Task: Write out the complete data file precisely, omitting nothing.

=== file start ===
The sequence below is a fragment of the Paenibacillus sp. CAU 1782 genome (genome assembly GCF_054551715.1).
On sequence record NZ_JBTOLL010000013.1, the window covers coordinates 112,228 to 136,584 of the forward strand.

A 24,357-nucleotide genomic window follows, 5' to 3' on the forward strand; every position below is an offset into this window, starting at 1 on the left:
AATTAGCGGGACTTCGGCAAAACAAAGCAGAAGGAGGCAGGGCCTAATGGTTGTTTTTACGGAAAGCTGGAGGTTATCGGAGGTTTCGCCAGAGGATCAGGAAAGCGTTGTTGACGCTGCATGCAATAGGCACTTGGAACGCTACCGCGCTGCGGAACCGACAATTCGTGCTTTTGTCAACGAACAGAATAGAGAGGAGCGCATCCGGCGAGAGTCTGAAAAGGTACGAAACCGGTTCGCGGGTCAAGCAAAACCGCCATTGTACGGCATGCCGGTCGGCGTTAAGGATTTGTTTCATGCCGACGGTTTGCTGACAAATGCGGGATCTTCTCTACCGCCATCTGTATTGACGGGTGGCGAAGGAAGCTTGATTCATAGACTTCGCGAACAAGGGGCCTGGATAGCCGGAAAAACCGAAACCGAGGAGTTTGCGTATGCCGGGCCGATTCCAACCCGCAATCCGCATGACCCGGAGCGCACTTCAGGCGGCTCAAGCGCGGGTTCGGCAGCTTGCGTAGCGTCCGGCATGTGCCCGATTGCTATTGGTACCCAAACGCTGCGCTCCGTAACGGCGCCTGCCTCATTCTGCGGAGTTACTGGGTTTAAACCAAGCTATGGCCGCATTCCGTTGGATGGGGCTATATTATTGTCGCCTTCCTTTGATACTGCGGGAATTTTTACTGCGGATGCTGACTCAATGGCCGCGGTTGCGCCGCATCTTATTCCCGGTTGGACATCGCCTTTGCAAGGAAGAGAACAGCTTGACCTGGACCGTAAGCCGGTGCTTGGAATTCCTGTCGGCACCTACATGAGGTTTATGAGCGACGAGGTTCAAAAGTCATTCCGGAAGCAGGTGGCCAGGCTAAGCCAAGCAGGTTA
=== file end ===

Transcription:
The sequence below is a fragment of the Paenibacillus sp. CAU 1782 genome (genome assembly GCF_054551715.1).
On sequence record NZ_JBTOLL010000013.1, the window covers coordinates 112,228 to 136,584 of the forward strand.

A 24,357-nucleotide genomic window follows, 5' to 3' on the forward strand; every position below is an offset into this window, starting at 1 on the left:
AATTAGCGGGACTTCGGCAAAACAAAGCAGAAGGAGGCAGGGCCTAATGGTTGTTTTTACGGAAAGCTGGAGGTTATCGGAGGTTTCGCCAGAGGATCAGGAAAGCGTTGTTGACGCTGCATGCAATAGGCACTTGGAACGCTACCGCGCTGCGGAACCGACAATTCGTGCTTTTGTCAACGAACAGAATAGAGAGGAGCGCATCCGGCGAGAGTCTGAAAAGGTACGAAACCGGTTCGCGGGTCAAGCAAAACCGCCATTGTACGGCATGCCGGTCGGCGTTAAGGATTTGTTTCATGCCGACGGTTTGCTGACAAATGCGGGATCTTCTCTACCGCCATCTGTATTGACGGGTGGCGAAGGAAGCTTGATTCATAGACTTCGCGAACAAGGGGCCTGGATAGCCGGAAAAACCGAAACCGAGGAGTTTGCGTATGCCGGGCCGATTCCAACCCGCAATCCGCATGACCCGGAGCGCACTTCAGGCGGCTCAAGCGCGGGTTCGGCAGCTTGCGTAGCGTCCGGCATGTGCCCGATTGCTATTGGTACCCAAACGCTGCGCTCCGTAACGGCGCCTGCCTCATTCTGCGGAGTTACTGGGTTTAAACCAAGCTATGGCCGCATTCCGTTGGATGGGGCTATATTATTGTCGCCTTCCTTTGATACTGCGGGAATTTTTACTGCGGATGCTGACTCAATGGCCGCGGTTGCGCCGCATCTTATTCCCGGTTGGACATCGCCTTTGCAAGGAAGAGAACAGCTTGACCTGGACCGTAAGCCGGTGCTTGGAATTCCTGTCGGCACCTACATGAGGTTTATGAGCGACGAGGTTCAAAAGTCATTCCGGAAGCAGGTGGCCAGGCTAAGCCAAGCAGGTTA